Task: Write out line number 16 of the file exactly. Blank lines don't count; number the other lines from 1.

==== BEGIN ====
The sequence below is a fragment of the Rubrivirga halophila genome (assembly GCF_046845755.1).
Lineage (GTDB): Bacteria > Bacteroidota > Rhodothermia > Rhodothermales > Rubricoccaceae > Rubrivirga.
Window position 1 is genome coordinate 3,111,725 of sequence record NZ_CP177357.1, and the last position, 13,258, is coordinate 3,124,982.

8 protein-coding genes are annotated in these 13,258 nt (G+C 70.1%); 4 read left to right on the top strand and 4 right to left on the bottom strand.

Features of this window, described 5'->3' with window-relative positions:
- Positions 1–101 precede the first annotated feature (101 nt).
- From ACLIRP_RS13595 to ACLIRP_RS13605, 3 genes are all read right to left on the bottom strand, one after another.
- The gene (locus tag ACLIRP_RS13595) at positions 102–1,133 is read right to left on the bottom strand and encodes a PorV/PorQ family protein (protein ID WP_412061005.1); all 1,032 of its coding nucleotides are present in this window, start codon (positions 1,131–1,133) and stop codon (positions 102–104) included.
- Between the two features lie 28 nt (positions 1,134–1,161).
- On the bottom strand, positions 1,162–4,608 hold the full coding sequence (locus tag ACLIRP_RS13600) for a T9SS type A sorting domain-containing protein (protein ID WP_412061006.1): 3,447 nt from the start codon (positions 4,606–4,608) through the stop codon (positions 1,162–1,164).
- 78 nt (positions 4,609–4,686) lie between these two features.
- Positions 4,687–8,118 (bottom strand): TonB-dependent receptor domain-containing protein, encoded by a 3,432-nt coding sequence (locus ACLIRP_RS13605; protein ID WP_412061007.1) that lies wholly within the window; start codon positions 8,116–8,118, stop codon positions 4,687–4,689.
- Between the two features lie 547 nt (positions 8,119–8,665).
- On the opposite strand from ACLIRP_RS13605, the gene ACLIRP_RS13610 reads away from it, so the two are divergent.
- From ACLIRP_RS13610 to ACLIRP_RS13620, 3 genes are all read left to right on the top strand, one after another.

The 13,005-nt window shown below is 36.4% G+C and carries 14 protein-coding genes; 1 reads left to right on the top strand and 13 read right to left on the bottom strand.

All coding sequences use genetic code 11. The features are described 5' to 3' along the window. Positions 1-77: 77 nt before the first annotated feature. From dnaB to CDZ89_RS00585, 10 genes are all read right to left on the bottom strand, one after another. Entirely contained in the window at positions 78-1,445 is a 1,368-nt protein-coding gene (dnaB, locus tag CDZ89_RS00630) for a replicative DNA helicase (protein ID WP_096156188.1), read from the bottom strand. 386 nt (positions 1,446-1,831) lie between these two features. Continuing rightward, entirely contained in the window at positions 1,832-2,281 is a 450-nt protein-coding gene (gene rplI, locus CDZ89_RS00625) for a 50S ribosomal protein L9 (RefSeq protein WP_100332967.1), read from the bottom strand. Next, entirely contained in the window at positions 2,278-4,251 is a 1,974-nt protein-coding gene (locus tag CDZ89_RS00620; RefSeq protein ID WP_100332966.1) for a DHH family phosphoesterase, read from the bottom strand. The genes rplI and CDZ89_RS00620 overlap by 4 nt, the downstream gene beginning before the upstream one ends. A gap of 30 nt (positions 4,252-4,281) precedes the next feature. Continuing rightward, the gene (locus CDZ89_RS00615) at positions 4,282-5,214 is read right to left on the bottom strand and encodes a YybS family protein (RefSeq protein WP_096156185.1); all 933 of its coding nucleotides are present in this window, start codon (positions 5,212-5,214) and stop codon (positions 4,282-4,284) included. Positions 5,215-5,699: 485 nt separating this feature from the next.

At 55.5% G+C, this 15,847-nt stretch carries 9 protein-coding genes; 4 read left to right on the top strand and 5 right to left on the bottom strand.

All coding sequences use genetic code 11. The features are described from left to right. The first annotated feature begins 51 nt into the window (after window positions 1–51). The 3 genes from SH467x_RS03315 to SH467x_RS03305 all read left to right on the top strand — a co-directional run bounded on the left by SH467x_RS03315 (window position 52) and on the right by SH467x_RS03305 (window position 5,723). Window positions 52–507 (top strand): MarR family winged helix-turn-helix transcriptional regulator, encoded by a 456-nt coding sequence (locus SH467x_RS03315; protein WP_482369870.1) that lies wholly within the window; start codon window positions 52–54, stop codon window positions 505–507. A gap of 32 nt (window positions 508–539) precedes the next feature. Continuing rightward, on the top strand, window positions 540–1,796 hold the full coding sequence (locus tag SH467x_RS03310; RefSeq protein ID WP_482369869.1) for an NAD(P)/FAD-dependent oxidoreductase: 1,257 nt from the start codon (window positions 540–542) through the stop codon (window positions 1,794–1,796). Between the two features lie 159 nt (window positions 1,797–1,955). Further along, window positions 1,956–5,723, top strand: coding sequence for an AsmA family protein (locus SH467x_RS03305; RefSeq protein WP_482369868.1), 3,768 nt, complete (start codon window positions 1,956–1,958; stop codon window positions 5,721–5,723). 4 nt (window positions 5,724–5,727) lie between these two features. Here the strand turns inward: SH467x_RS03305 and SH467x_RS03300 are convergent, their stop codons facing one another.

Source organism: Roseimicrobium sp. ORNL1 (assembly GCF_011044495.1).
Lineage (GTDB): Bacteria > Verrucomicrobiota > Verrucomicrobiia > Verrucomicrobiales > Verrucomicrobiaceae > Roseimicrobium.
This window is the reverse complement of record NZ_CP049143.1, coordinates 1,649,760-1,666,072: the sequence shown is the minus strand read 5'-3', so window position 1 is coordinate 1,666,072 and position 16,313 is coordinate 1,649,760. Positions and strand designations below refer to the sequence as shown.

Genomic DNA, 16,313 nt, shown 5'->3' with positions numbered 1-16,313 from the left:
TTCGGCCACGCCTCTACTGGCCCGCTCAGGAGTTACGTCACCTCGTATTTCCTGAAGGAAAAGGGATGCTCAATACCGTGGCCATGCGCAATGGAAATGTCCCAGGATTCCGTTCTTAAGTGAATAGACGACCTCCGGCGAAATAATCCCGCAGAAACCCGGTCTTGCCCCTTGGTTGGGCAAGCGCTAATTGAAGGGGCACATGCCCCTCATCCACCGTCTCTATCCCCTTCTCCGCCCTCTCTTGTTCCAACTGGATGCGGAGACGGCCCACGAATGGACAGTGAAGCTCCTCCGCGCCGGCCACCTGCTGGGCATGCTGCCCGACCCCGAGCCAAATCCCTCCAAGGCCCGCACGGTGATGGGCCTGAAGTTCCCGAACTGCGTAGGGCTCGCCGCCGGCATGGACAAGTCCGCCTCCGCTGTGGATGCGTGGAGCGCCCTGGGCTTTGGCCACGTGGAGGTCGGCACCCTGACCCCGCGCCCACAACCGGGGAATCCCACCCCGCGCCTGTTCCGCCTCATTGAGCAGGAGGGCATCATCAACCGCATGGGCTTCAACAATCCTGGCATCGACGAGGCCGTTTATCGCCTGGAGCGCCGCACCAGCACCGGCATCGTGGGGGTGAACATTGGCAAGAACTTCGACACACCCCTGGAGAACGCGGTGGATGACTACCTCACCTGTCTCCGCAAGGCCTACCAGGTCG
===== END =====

The 13,005-nt window shown below is 36.4% G+C and carries 14 protein-coding genes; 1 reads left to right on the top strand and 13 read right to left on the bottom strand.